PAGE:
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‘Model Blocks’ Presented to Public

Community members voice their views on Residents for a More Beautiful PW program

The auditorium at the library was packed on November 17 with concerned residents and local elected officials eager to hear the details of the proposed Residents for a More Beautiful Port Washington (Residents) Model Blocks Program. The proposed project encompasses four blocks from Port Washington Boulevard to Haven Avenue. The goal of the project is to revitalize Main Street.

Dan Donatelli, one of Residents Co-Presidents, stressed that the Model Blocks Program was the natural progression of the “Shared Vision Project” of 2005 when the Town of North Hempstead asked the residents of the Peninsula for their input on the future development of Port Washington. Donatelli said, “The model blocks project is our effort to realize the goals of the visioning process that we all went through several years back. Doing nothing is not an option. If we do nothing Main Street will continue to deteriorate. We already have empty stores, broken sidewalks, and garbage piled on sidewalks. We are starting with only four blocks because it is prudent to move slowly and carefully.” Donatelli outlined the goals for the project. Create a multi-use overlay district. Incentivize building owners to create modern more luxurious living and working spaces. Encourage LIPA to bury the electric and utility wires underground. Make the most of existing parking facilities and add additional spots where possible. Create streetscapes that encourage pedestrian traffic and beautify Main Street. Create a pedestrian plaza at the train station to accommodate performances and markets. Establish architectural guidelines for building facades and setbacks.

Residents hired BFJ Consulting, an international urban planning company, to work with local stakeholders that included many groups and individuals including the Town of North Hempstead, Nassau County, New York State, the Port Washington Chamber of Commerce, the Port Washington Business Improvement District, the Police District, the fire department, the Real Estate Association, the Port Washington League of Women Voters, Amy Hagedorn, Main Street merchant and building owners, along with local mayors, the President of the local Parents Council and, of course, the staff of Residents For A More Beautiful Port Washington, Executive Director Mindy Germain and Director of Development Mariann Dalimonte.

Mindy Germain made the formal presentation assisted by representatives from BFJ. The main point of the presentation was that in order for downtown areas to flourish they must be multi-use, so that people can shop, eat, live, park and walk around clean inviting streets and plazas. Germain pointed out that other local communities such as Glen Cove, Huntington and Northport have revitalized their downtowns and that it is time for Port to move forward.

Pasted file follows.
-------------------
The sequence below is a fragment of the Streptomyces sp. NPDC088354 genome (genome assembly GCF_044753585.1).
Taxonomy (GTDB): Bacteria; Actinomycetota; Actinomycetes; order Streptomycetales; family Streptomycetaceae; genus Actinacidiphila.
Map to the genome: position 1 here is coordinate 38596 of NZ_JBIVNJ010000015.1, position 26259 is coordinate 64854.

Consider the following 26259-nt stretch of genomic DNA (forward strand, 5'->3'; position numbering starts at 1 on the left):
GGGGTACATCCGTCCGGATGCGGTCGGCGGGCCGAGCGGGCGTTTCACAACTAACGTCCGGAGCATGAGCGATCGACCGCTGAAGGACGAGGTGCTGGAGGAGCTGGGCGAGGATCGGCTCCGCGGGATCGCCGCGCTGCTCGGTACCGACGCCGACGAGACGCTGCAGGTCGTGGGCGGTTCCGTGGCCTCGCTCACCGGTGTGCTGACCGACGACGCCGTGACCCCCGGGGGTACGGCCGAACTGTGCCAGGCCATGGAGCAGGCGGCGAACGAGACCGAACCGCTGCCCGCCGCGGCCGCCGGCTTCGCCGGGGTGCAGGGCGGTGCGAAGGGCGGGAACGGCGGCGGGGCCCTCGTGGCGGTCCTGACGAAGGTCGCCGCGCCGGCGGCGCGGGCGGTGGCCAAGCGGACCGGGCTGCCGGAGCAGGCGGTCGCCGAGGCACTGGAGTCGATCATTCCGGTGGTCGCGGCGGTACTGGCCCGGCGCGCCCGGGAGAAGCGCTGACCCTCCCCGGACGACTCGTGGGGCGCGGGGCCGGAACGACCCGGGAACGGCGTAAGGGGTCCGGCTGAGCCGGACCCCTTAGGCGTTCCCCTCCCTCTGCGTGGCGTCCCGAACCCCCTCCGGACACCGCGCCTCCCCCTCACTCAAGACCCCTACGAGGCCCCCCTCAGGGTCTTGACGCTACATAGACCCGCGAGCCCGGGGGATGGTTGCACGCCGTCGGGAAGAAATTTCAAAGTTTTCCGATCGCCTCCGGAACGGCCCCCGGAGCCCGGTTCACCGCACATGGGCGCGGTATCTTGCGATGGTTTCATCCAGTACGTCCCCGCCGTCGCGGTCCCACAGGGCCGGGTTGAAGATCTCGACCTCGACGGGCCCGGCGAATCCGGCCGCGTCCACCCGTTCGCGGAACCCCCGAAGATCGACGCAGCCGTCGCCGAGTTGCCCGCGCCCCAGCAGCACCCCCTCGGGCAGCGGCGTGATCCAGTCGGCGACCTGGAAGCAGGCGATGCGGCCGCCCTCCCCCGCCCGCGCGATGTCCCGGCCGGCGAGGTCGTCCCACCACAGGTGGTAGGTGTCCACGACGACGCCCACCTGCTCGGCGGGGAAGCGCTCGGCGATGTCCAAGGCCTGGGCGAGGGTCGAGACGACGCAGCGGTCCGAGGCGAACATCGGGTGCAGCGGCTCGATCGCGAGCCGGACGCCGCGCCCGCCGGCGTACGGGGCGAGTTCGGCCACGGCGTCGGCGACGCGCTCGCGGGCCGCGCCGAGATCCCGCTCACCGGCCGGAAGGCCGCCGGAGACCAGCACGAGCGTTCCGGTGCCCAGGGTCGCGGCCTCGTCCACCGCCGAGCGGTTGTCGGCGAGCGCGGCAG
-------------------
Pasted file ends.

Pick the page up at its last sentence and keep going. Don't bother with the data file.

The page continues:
One of the key elements required to achieve the goals is a change in the zoning laws for Main Street so that building owners are able to reconfigure the space inside their buildings in order to increase revenue. This might mean adding a third or fourth story to a building in order to provide high end and moderate apartments for empty nesters and young professionals. The premise is that if building owners are incentivized with zoning changes that would allow them to maximize revenue they will voluntarily comply with architectural guidelines, and provide pleasant streetscapes in front and at the back of their buildings with places for pedestrians to sit, foliage and awnings.

The presentation was comprised of many slides showing redesigns of the station plaza, building facades and streets with benches and planters creating a cleaner, varied and more inviting streetscape. There were pictures of reconfigured parking areas as well.

Germain closed the presentation by saying, “What we have shown you are tools and plans for an enhanced more walkable Main Street. We have not shown you anything that is pie in the sky but rather a realistic and achievable plan that the public and private sector can achieve over time.” Germain’s appeal echoed Donatelli’s in that she asked attendees to consider all aspects of the proposal and comment on the specifics. “Let us know what you like and don’t like. Our elected officials want to know what you think. They are here to listen,” she said.

During the question and answer period, there were some skeptics in the audience. They questioned how parking would be provided for the residents occupying newly built apartments in the Model Block Zone. They voiced concerns about a “canyon effect” if too many building owners chose to put a fourth story on buildings. Others, like Laura Shabe, a resident of North Maryland Avenue, said this plan had been developed “without talking to the community, the people who live adjacent to the proposed Model Blocks.”

Germain stressed that “this is a process and reaching out to the community for their input is part of the process.” After the meeting, Port News received the following remarks from Germain. “The comment cards we collected (after the meeting) were overwhelmingly positive. We realize that there are issues that need to be further analyzed particularly parking and four stories. We look forward to working with neighbors to the model blocks and other concerned citizens and partners to address these issues. We are thrilled that we received overall support and look forward to working with the community over the next few months with the goal of creating plans the entire community can embrace. There are things you will like and things you won’t like and changes will be made.”

There are copies of the presentation at the Port Washington Library. Questions and comments should be directed to Residents For A More Beautiful Port Washington.